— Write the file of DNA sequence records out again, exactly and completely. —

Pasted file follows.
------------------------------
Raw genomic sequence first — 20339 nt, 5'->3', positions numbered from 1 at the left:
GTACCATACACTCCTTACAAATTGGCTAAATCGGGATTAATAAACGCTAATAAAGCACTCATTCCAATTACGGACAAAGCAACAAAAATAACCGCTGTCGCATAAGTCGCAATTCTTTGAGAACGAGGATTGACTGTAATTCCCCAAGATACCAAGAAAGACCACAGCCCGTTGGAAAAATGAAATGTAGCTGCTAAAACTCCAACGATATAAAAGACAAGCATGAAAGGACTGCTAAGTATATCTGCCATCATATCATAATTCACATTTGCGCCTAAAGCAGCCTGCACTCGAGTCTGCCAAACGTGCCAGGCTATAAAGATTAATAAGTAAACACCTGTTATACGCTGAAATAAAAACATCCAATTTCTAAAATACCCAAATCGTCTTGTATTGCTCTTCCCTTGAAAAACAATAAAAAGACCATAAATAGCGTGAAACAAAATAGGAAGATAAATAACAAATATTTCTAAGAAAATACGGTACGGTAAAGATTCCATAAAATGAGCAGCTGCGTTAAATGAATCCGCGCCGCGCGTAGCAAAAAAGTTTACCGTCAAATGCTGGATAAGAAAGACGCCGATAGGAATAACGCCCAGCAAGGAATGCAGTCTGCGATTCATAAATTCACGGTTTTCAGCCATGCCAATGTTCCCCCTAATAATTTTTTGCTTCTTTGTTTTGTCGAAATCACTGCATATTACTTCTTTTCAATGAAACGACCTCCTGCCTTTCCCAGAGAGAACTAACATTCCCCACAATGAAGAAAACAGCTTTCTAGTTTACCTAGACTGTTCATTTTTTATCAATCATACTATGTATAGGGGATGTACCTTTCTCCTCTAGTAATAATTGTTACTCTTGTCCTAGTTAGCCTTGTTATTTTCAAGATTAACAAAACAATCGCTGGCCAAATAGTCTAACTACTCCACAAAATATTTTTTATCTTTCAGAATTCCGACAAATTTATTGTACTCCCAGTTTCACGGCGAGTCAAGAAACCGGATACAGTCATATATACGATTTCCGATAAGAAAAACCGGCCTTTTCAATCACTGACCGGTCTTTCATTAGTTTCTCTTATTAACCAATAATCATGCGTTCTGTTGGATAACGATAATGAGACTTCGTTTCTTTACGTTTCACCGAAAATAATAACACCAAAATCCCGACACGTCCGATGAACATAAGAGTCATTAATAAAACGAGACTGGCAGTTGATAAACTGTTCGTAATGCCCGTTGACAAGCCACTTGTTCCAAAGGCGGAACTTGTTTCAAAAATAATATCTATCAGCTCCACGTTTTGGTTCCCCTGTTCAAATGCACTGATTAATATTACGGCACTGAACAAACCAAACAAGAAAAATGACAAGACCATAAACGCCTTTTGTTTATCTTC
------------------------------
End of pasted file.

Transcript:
Raw genomic sequence first — 20339 nt, 5'->3', positions numbered from 1 at the left:
GTACCATACACTCCTTACAAATTGGCTAAATCGGGATTAATAAACGCTAATAAAGCACTCATTCCAATTACGGACAAAGCAACAAAAATAACCGCTGTCGCATAAGTCGCAATTCTTTGAGAACGAGGATTGACTGTAATTCCCCAAGATACCAAGAAAGACCACAGCCCGTTGGAAAAATGAAATGTAGCTGCTAAAACTCCAACGATATAAAAGACAAGCATGAAAGGACTGCTAAGTATATCTGCCATCATATCATAATTCACATTTGCGCCTAAAGCAGCCTGCACTCGAGTCTGCCAAACGTGCCAGGCTATAAAGATTAATAAGTAAACACCTGTTATACGCTGAAATAAAAACATCCAATTTCTAAAATACCCAAATCGTCTTGTATTGCTCTTCCCTTGAAAAACAATAAAAAGACCATAAATAGCGTGAAACAAAATAGGAAGATAAATAACAAATATTTCTAAGAAAATACGGTACGGTAAAGATTCCATAAAATGAGCAGCTGCGTTAAATGAATCCGCGCCGCGCGTAGCAAAAAAGTTTACCGTCAAATGCTGGATAAGAAAGACGCCGATAGGAATAACGCCCAGCAAGGAATGCAGTCTGCGATTCATAAATTCACGGTTTTCAGCCATGCCAATGTTCCCCCTAATAATTTTTTGCTTCTTTGTTTTGTCGAAATCACTGCATATTACTTCTTTTCAATGAAACGACCTCCTGCCTTTCCCAGAGAGAACTAACATTCCCCACAATGAAGAAAACAGCTTTCTAGTTTACCTAGACTGTTCATTTTTTATCAATCATACTATGTATAGGGGATGTACCTTTCTCCTCTAGTAATAATTGTTACTCTTGTCCTAGTTAGCCTTGTTATTTTCAAGATTAACAAAACAATCGCTGGCCAAATAGTCTAACTACTCCACAAAATATTTTTTATCTTTCAGAATTCCGACAAATTTATTGTACTCCCAGTTTCACGGCGAGTCAAGAAACCGGATACAGTCATATATACGATTTCCGATAAGAAAAACCGGCCTTTTCAATCACTGACCGGTCTTTCATTAGTTTCTCTTATTAACCAATAATCATGCGTTCTGTTGGATAACGATAATGAGACTTCGTTTCTTTACGTTTCACCGAAAATAATAACACCAAAATCCCGACACGTCCGATGAACATAAGAGTCATTAATAAAACGAGACTGGCAGTTGATAAACTGTTCGTAATGCCCGTTGACAAGCCACTTGTTCCAAAGGCGGAACTTGTTTCAAAAATAATATCTATCAGCTCCACGTTTTGGTTCCCCTGTTCAAATGCACTGATTAATATTACGGCACTGAACAAACCAAACAAGAAAAATGACAAGACCATAAACGCCTTTTGTTTATCTTC